October 2015

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all things contemporary amsterdam I

It has been a while since my last post. I have been silent but quite busy with some new works (to be added), loads of visual research, freelance work, serving on a fantastic arts jury for Ontario Arts Council, spending a month in the Netherlands and everything in between except social media.

I thought it is best to resume where I left off by sharing some artsy highlights of my trip.

1. Stedelijk

I have been to Amsterdam many times and never seem to be getting enough of it. There is never enough time to absorb all the great art that’s available. This time I turned my focuse from the masters to everything contemporary starting with¬†Stedelijk Museum. The architecture of the museum (boat or kitchen sink?) and the logo are quite eye catching. I had heard about the discontent over the museum’s new logo but I actually loved the design and I think it is ¬†pretty ingenious as it spells out the name of the museum in one single letter. minimal, distinct and modern.



La perruche et la sirène - Henry Matisse, 1952La perruche et la sirène РHenry Matisse, 1952

loved this piece –¬†When Ardour is Replaced by Ennui –¬†¬†by Cosima von Bonin

When Ardour is Replaced by Ennui - Cosima von Bonin 2006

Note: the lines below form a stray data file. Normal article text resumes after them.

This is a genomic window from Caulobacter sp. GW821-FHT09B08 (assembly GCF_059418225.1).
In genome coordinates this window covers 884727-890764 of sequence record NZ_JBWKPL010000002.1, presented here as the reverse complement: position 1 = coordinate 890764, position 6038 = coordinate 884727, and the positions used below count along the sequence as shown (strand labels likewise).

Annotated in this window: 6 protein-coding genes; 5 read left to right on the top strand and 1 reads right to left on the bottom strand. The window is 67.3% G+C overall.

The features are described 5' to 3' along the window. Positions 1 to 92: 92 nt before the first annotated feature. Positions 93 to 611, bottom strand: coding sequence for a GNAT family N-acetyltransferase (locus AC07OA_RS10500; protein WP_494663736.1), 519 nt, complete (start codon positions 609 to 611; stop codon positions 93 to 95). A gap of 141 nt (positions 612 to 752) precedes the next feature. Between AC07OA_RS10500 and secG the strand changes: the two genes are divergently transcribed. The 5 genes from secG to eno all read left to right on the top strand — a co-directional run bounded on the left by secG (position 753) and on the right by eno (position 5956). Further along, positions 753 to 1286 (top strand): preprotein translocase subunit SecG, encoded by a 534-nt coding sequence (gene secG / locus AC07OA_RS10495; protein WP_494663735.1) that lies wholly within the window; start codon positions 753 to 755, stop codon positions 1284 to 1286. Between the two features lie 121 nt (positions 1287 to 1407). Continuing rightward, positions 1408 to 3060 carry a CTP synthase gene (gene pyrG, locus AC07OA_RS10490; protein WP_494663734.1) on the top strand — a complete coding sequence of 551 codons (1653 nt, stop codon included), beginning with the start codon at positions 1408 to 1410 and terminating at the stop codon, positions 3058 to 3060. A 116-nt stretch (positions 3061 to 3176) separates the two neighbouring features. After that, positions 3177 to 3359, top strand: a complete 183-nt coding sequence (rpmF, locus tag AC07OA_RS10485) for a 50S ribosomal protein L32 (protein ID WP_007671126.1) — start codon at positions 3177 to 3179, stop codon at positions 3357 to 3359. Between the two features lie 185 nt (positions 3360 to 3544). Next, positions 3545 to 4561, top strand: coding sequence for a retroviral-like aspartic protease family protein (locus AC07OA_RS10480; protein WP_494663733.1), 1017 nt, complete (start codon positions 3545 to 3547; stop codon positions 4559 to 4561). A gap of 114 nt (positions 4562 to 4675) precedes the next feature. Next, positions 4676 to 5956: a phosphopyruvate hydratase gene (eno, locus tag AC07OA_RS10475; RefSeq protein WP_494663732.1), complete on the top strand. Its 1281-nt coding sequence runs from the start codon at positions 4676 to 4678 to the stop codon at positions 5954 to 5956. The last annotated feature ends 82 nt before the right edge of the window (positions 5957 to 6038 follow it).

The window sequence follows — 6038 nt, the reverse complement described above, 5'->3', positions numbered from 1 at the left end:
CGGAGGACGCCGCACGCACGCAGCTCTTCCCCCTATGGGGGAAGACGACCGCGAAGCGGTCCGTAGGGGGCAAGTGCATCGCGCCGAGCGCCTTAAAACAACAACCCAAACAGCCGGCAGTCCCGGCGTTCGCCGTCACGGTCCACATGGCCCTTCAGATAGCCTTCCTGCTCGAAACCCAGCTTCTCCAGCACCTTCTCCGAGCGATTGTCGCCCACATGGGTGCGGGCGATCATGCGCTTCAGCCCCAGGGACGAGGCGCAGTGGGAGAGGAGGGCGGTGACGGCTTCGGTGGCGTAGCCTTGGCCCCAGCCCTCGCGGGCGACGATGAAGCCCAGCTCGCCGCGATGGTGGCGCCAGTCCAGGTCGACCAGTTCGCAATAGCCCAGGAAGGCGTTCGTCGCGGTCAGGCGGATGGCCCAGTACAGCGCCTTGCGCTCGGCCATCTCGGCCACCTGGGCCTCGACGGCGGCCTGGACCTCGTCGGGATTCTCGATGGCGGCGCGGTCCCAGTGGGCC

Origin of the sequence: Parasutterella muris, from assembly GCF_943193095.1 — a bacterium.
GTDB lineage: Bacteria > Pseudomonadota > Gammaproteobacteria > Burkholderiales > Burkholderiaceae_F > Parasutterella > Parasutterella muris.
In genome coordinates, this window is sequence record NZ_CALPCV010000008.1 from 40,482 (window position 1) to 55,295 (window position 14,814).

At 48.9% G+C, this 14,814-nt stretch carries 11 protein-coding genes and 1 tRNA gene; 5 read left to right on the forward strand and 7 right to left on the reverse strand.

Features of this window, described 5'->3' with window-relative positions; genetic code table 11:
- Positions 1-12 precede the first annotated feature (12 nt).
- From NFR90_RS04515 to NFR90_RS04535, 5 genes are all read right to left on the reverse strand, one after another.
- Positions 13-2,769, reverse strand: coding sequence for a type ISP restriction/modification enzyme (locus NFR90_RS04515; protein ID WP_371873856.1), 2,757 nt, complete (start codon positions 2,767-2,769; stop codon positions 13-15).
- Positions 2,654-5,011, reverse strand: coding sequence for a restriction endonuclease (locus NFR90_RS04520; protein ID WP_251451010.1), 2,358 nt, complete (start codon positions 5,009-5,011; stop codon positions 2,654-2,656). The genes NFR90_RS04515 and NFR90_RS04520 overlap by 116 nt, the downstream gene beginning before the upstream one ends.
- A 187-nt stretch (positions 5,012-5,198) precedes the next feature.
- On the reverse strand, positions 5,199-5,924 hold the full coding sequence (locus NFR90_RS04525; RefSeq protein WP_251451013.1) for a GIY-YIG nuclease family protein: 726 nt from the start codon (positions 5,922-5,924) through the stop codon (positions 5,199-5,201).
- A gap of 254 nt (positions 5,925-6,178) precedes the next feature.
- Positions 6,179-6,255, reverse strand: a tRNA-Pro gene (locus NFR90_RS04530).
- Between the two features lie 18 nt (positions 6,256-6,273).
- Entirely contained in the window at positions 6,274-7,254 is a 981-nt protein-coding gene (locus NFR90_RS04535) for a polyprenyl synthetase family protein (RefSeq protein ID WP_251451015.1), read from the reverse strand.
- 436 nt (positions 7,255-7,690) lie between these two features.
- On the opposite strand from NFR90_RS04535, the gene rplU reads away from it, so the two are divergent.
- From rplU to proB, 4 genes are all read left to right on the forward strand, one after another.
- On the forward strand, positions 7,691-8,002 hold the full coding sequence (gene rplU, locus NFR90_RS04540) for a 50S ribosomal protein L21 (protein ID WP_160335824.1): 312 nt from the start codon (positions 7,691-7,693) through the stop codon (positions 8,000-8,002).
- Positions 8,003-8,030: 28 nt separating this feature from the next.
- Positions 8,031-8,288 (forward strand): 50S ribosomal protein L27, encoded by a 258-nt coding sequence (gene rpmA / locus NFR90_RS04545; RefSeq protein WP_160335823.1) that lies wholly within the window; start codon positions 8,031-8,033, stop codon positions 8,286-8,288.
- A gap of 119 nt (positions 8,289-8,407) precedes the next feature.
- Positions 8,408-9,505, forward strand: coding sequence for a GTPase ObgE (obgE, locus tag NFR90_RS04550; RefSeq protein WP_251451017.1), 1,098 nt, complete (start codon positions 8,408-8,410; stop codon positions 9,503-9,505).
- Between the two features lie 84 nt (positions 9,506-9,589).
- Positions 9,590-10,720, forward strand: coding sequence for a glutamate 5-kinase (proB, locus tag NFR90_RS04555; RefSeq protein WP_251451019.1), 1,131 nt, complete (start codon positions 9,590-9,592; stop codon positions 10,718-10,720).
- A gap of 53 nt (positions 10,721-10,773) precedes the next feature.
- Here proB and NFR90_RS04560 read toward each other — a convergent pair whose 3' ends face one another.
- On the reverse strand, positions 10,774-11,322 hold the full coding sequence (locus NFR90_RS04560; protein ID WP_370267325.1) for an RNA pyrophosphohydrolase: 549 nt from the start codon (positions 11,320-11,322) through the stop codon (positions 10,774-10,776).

Besides the great historical and contemporary works of art and the breathtaking Matisse, I particularly enjoyed the astonishing collection of posters, catalogues and the iconic dutch graphic design archives including works of¬†Wim Crouwel, one of 20th century’s most important designers and the founder of Total Design. Some of these 50’s and 60’s posters are simply timeless, as are the Scandinavian century modern furniture and objects. I would like to go back for a more focused research.


Vormgevers - Wim Crouwel 1968Vormgevers – Wim Crouwel 1968

Edgar Fernhout -Wim Crouwel 1963Edgar Fernhout -Wim Crouwel 1963 

2. political/social art installation

On a walk around Artis on a rainy day, I spotted this miniature figure and thought maybe someone had dropped it, then I saw them scattered around on random benches, fountains and sidewalks. It instantly reminded me of little people by Slinkachu and I was excited to have stumbled upon such an art installation but looking closer it became obvious that this was a response to the Syrian refugee crisis. I found out the installation #MovingPeople was a guerilla art project organized by  Power of Art House, an artistic think tank consisting of designers, socio-cultural entrepreneurs, producers, and other creative thinkers who distributed 10010 miniature refugees in the city. You were supposed to move them and share their stories via social media and they were actually 3D scans of former refugees ( I read about this later). Subtle yet powerful and capturing.


3. gallery hopping

the most memorable of my gallery-hopping in Amsterdam were the works of Claire Harvey at Galerie Fons Welters. In her postcard series you see these folks on the wing of planes in various states of being.  I loved the angle and how she took me with her into the clouds. Her imagination is etched in my mind, now whenever I get that same view on the plane, I picture myself sitting on that wing, dangling my feet looking through the clouds down to the earth. The other part of this exhibition were these miniature swirls of figures hand drawn on the gallery wall which looked like dots from the distance.  I found myself captured by their movement and was curious to know where they were going. This show is until October 17th (if you are in Amsterdam.)